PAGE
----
SA working group seeks to address lack of off-campus engagement
The Rice Beyond the Hedges working group proposed creating stampable passports of Houston museums and landmarks and a campus wide service events calendar to increase students’ off-campus engagement at Monday’s Student Association Senate.
The Senate created the working group chaired by SA External Vice President Revathi Ravella in October with the goal of identifying barriers to engagement off campus and promoting ideas to increase engagement. The group began by gathering data through questions which received around 3,000 responses on the fall 2017 Survey of All Students and presented their 13 ideas Monday.
“As students in Houston, we have the responsibility to give back and engage with our community,” sophomore Daniel Koh, Jones College senator and Beyond the Hedges Working Group member, said. “We can help to ameliorate this culture of not engaging outside of the hedges.”
According to the working group report, the main barrier to engaging with Houston, with 31 percent of respondents, is lack of time, followed by lack of awareness about opportunities and lack of transportation, both gathering about 20 percent of responses.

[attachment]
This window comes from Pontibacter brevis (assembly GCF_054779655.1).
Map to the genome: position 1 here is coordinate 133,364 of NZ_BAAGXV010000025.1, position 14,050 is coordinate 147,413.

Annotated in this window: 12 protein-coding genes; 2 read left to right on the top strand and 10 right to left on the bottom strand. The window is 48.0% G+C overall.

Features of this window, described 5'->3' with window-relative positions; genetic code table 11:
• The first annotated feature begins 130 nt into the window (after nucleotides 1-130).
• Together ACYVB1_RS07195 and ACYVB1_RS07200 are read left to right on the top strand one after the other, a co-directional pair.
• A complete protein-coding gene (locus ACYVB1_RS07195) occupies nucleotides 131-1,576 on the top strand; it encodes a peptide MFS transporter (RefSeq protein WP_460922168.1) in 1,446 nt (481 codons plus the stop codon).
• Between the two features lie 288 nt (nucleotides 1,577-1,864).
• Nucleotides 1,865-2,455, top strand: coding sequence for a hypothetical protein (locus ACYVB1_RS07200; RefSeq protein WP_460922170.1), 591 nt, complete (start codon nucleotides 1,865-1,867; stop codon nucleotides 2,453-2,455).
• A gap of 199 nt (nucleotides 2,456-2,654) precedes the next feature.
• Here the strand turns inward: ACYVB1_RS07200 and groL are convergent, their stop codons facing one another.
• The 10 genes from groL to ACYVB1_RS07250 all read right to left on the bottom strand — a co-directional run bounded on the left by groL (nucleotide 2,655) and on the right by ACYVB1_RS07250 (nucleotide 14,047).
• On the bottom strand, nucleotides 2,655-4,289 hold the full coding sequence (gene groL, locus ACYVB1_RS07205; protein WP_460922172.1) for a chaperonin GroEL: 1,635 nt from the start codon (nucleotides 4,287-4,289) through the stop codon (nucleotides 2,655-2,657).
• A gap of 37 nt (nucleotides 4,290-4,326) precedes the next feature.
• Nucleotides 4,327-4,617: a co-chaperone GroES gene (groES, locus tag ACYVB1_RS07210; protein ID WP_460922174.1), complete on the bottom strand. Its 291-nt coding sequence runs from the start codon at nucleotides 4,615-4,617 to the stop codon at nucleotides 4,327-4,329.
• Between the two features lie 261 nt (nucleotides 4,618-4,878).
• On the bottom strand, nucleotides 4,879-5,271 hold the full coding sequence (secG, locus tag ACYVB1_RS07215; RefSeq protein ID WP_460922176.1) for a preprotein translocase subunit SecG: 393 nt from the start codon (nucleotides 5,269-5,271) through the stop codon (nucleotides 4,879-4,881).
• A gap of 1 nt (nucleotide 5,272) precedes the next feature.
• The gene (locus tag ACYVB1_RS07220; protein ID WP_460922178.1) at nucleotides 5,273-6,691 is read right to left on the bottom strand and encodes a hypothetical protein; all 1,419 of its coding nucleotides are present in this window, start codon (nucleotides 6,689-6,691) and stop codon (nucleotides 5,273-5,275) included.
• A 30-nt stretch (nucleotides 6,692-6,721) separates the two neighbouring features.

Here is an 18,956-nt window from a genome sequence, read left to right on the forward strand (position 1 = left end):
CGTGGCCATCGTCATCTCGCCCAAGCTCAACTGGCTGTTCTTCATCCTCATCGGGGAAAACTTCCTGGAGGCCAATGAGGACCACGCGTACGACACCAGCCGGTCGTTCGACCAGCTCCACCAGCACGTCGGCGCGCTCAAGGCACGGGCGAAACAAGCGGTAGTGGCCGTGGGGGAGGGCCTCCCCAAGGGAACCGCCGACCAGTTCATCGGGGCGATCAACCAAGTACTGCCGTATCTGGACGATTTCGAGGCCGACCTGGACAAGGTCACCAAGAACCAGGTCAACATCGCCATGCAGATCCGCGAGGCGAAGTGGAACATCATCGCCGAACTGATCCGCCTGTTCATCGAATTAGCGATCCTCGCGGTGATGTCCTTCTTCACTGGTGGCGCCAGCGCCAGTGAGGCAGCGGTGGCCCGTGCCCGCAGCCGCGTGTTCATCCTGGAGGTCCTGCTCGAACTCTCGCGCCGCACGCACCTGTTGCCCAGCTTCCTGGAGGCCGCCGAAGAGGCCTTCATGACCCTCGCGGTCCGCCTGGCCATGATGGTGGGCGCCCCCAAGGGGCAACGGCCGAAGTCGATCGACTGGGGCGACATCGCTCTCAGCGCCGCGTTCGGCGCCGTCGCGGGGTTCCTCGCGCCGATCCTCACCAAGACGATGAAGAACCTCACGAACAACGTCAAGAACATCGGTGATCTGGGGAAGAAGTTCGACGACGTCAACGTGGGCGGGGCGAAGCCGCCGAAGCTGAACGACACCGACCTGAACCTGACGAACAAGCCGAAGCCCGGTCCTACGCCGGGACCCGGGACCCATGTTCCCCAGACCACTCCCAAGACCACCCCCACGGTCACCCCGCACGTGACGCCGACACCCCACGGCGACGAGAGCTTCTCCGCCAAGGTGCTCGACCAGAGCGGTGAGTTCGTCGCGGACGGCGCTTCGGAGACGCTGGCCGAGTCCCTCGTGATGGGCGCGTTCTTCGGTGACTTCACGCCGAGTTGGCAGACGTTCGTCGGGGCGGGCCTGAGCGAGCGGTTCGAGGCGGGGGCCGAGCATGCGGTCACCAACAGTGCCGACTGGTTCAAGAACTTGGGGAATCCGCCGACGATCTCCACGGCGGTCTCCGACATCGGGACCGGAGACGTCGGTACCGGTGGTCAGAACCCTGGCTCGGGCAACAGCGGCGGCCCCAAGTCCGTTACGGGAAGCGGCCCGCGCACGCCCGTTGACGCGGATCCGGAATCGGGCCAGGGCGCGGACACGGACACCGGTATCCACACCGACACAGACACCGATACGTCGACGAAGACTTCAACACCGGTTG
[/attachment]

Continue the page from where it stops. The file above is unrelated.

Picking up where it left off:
The group reported that 67 percent of students reported they have never engaged in off-site advocacy for social causes, which Ravella said involves advocating for a social issue. About half of students responded they have never engaged in Houston through internships or research and about a quarter responded they had never engaged in off-campus direct service. Only 13 percent of students said they had never engaged in exploration of Houston.
The group concluded that there is a lack of motivation to engage off campus and a lack of social engagement in Rice’s culture.
“For many students, the issues of the wider Houston community seem very distant,” the report said.
When asked on the survey how students would like to engage with Houston, about 43 percent of respondents answered “Internships or Research.” About 24 percent indicated they would like to engage through tourism followed by 20 percent who wished to engage through direct service. About 4 percent responded they did not want to engage.
Other solutions to increase engagement the group proposed at Senate included window stickers for vendors who provide discounts to Rice students, shuttle transportation for city-wide social advocacy events and a “Community Week” where students could volunteer at job sites including food banks and local public high schools.
At Monday’s SA senate meeting, McMurtry College President Walden Pemantle suggested promoting the Houston bus system as a comprehensive and affordable way to travel Houston. In addition, the group proposed making off-campus engagement a greater topic during Orientation Week.
“[O-week] is the first contact with Rice that our undergraduate body has. So if we emphasize engagement beyond the hedges from the beginning, that will help instill a culture of engagement,” Koh said.
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